Comparative Analyses of "Medical Marijuana" Laws in the United States
- *Corresponding Author:
- Norman S Miller
CEO of Health Advocates PLLC, East Lansing, MI
Clinical Professor of Psychiatry, Department of Psychiatry
Medical College of George, Augusta University
Augusta, Georgia, USA
Tel: (517) 507-0407
E-mail: [email protected]
Received date: November 21, 2016; Accepted date: January 09, 2017; Published date: January 16, 2017
Citation: Miller NS, Saad ZA (2017) Comparative Analyses of “Medical Marijuana” Laws in the United States. J Addict Res Ther S11:015. doi:10.4172/2155-6105.1000S11-015
Copyright: © 2017 Miller NS, et al. This is an open-access article distributed under the terms of the Creative Commons Attribution License, which permits unrestricted use, distribution, and reproduction in any medium, provided the original author and source are credited.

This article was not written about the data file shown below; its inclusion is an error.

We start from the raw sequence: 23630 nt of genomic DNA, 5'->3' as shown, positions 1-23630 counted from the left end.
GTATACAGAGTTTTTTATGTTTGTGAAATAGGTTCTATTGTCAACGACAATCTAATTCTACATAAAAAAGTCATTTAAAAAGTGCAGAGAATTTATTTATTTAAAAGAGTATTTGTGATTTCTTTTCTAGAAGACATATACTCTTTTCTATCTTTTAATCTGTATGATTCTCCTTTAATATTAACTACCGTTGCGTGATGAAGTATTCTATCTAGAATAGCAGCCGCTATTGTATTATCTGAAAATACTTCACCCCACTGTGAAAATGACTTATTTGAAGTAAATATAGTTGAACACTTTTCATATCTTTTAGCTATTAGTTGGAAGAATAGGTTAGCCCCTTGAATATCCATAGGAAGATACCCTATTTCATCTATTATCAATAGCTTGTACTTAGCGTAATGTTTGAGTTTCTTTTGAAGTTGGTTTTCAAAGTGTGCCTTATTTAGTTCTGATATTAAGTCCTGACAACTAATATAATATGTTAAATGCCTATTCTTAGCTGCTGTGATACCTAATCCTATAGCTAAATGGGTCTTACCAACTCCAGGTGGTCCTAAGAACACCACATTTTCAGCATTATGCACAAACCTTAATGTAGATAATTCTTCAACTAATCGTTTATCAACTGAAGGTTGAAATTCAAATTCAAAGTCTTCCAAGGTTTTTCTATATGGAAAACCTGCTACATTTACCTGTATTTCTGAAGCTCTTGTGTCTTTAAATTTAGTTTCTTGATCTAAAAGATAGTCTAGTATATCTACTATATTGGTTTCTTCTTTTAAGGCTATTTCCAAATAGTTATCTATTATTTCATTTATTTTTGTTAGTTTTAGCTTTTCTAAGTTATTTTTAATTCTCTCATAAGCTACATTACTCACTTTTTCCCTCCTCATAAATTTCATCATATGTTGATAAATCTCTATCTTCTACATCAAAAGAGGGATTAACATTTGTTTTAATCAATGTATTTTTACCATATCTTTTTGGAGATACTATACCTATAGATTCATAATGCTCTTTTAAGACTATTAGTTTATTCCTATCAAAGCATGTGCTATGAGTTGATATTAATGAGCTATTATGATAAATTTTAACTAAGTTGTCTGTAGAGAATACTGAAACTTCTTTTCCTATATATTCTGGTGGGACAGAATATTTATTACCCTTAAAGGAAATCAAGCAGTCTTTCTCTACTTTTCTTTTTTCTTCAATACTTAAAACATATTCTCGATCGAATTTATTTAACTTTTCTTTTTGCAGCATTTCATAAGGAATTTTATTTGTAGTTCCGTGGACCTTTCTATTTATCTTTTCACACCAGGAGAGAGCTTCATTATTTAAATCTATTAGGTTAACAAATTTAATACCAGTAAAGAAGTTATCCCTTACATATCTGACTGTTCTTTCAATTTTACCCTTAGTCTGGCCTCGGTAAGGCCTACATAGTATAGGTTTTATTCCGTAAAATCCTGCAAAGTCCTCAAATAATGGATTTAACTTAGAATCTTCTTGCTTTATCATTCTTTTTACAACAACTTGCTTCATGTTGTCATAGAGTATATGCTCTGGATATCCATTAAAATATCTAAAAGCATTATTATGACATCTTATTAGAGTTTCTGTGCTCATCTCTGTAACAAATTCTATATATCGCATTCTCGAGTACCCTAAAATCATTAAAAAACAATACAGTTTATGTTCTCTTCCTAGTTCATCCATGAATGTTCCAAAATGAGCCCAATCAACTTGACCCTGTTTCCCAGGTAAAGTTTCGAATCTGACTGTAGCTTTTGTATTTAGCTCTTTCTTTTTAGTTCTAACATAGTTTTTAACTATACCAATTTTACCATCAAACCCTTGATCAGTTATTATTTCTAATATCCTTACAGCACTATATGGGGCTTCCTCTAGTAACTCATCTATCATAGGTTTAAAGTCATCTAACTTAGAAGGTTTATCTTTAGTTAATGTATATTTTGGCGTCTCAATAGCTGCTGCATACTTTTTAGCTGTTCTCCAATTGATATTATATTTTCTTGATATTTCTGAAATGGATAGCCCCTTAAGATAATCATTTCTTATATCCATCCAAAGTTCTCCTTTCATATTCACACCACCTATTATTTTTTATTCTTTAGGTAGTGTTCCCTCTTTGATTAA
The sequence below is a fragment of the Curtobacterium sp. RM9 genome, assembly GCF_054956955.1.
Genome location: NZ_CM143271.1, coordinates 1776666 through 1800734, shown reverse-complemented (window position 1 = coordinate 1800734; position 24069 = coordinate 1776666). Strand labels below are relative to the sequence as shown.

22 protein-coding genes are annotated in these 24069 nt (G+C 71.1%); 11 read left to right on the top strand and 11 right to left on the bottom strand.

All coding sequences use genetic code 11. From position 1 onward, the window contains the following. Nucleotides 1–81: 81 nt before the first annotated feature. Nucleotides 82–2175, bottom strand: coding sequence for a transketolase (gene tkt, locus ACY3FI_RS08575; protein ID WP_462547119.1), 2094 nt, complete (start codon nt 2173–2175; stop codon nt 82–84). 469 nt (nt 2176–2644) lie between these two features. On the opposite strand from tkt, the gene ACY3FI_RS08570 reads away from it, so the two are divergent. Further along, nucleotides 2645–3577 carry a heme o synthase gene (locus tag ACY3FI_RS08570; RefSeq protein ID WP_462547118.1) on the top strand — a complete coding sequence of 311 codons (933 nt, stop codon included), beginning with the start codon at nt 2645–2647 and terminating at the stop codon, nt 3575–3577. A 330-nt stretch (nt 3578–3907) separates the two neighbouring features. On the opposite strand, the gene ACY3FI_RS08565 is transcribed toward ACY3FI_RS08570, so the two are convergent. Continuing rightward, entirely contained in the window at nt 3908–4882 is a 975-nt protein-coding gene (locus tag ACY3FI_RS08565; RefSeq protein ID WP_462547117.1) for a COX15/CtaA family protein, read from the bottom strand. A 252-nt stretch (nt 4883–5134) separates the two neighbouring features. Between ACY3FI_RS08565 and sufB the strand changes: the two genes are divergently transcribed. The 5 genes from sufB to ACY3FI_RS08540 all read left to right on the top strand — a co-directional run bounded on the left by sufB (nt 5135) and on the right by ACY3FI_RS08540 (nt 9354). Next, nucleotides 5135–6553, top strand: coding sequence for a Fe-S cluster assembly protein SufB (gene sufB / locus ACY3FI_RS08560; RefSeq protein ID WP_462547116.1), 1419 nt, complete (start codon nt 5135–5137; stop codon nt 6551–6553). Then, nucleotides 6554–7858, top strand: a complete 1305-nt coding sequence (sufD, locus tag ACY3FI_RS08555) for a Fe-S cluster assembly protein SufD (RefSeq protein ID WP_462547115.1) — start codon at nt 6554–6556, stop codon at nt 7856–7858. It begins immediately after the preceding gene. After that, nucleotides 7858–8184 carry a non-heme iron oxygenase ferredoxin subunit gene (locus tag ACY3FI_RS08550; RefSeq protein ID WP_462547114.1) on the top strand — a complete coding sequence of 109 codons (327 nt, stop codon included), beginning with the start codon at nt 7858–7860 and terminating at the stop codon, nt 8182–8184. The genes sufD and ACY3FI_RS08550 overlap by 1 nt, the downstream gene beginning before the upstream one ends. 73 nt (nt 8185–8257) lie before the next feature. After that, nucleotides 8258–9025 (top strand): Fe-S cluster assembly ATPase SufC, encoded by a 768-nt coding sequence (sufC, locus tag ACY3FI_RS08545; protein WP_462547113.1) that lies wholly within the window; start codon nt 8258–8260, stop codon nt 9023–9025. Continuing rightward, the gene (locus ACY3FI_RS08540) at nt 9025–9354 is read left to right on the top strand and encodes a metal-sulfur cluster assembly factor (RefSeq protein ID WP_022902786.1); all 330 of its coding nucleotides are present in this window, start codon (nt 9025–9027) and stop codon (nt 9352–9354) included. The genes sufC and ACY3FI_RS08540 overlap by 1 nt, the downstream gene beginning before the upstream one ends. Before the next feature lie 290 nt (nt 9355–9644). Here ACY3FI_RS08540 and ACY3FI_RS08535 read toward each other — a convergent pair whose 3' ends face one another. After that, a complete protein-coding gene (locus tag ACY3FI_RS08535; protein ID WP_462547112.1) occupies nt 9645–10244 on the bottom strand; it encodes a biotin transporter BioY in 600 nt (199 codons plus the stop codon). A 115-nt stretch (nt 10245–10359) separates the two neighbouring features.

The medical justification as to the risks and benefits associated with the use of marijuana for medical purposes is not supported by current medical research and state and federal laws in the United States. State endorsed “medical marijuana” currently take the form of a dried plant, cannabis sativa. State laws in favor of legalizing marijuana for medical use fail to incorporate the general legal standards for medical practice and are created absent any uniformed guidelines. These attempts to circumvent federal law lack the support of the medical and legal community as they overlook the standards for safety and effectiveness established by the Food and Drug Administration for medical use. With a growing public demand for marijuana, states have merely attempted to bypass the federal government’s current regulations on marijuana by legalizing such laws.